The City of Tshwane’s acting city manager has disclosed in an affidavit that there is a real risk of it being placed under administration due to the financial burden placed on it by its disputed smart metering contract with PEU Capital Partners.
Daily payments of about R4 million to PEU are however set to continue for the biggest part of next year before a ruling would be made says attorney Willie Spies who represents the applicants.
Lindiwe Kwele who served as deputy city manager under the previous ANC administration and is now acting as city manager and accounting officer, deposed an affidavit on behalf of the city in which the new DA-led administration concedes that the contract with PEU was entered into unlawfully.
The DA together with minority parties took over the political leadership of the city after the ANC failed to maintain its majority in the local government elections in August.
The ANC-led administration opposed the application to have the Master Service Agreement (MSA) and subsequent Interim Service and Termination Agreement (ISTA) with PEU reviewed and set aside. By deposing this affidavit the city has changed its stance and withdrawn its opposition.
Spies, attorney for civil rights groupings AfriSake and AfriForum who brought the application, welcomed Tshwane’s new position. He says this is in itself a victory and vindicates the application his clients brought way back in 2013.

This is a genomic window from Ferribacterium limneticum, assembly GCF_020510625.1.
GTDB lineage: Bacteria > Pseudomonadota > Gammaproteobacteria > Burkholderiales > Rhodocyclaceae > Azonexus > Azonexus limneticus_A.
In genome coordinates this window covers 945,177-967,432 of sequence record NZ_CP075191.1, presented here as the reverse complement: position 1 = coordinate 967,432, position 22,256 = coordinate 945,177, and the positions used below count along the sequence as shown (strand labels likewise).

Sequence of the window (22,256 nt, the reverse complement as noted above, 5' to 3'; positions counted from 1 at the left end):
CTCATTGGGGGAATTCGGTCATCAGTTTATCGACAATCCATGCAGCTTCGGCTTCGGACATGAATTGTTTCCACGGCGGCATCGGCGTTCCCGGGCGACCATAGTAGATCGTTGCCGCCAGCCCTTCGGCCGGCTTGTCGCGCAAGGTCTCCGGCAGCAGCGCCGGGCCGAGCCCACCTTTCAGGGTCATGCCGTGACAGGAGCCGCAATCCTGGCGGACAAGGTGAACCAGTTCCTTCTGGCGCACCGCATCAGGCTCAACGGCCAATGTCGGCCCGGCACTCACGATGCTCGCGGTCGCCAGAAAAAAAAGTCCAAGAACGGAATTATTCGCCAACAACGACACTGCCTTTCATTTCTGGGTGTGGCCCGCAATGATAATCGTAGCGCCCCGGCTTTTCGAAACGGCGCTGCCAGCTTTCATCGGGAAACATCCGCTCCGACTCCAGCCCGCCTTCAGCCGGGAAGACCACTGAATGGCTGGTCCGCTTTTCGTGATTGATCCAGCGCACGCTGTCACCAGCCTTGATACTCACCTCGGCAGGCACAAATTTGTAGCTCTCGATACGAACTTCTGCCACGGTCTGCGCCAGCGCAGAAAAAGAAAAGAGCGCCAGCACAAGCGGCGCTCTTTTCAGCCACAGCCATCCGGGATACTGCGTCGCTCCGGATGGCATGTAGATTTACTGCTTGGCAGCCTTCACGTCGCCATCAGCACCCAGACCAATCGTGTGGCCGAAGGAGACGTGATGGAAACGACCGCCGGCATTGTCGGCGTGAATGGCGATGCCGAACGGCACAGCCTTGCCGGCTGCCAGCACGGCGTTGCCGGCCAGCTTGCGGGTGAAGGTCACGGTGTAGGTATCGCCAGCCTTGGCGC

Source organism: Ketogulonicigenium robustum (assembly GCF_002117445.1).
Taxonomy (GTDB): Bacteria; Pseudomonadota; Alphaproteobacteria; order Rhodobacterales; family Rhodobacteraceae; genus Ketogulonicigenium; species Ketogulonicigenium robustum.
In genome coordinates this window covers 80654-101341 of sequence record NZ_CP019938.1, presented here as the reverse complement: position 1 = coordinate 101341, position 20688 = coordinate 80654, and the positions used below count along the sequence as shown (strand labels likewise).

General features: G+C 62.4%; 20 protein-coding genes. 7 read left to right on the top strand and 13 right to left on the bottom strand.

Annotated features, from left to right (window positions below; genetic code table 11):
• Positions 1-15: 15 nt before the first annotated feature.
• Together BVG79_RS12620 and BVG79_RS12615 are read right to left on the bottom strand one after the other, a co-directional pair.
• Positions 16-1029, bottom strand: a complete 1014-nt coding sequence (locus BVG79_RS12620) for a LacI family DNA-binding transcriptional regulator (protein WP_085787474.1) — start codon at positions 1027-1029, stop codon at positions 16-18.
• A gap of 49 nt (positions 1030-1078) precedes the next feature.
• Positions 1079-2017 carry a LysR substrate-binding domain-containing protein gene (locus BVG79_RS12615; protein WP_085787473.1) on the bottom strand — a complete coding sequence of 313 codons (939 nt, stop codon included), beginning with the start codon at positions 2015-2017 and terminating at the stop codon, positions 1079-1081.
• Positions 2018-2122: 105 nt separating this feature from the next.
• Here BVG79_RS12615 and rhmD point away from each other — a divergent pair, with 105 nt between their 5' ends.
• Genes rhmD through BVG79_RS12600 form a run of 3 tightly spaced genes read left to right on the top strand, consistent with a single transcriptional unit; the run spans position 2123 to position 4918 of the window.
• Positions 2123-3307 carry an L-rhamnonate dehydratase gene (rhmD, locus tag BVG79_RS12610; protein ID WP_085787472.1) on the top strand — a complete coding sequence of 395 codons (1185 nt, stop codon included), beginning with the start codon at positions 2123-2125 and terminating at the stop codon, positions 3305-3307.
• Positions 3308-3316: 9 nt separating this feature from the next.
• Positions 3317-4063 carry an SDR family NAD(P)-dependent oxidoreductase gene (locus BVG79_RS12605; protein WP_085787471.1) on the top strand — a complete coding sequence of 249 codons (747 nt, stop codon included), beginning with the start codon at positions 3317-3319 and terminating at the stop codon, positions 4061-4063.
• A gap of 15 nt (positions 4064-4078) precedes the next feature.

PEU and its implementation vehicle Total Utility Management Services (TUMS) are now the only parties opposing the application.
Kwele confirms under oath that the city is paying PEU about R4 million per day to service about 13 000 smart electricity meters. These payments “are a serious drain on the finances of the City of Tshwane and, because of such payments, it is cash-strapped and is facing the very real risk of being placed under administration,” Kwele states.
Should the court indeed find the contract to be entered into unlawful, and declare it and the ISTA invalid Kwele asks it to make a just and equitable order that would deal with the consequences of such invalidity.
She refers to the Constitutional Court judgement in the Allpay matter, which precludes the respondent from benefiting from an invalid contract, and asks the court to order PEU to declare its profits
Kwele asks the court to suspend any order of invalidity for a maximum of six months. During this period parties should make submissions about a just and equitable way to undo the agreement without interrupting services to power users. This would include the appointment of an independent valuator to appraise the value of the PEU system. Kwele specifically asks the court to reject a previous valuation of R950 million.
Spies says even if the application eventually succeeds it would take time. In the meantime the status quo and therefore also the R4 million daily payments, would continue.
He says the parties will meet with the deputy judge president in February to obtain an early court date. “Hopefully that would still be in the first half of 2017,” he says.
Add to that the six months suspension should the order of invalidity be granted, and the city could be forced to keep on paying until late in 2017.
The Gauteng Provincial Department of Human Settlements and Cooperative Governance that has oversight over the city and would play a key role in any decision to place it under administration did not respond to Moneyweb’s questions about the matter. The provincial government is led by the ANC.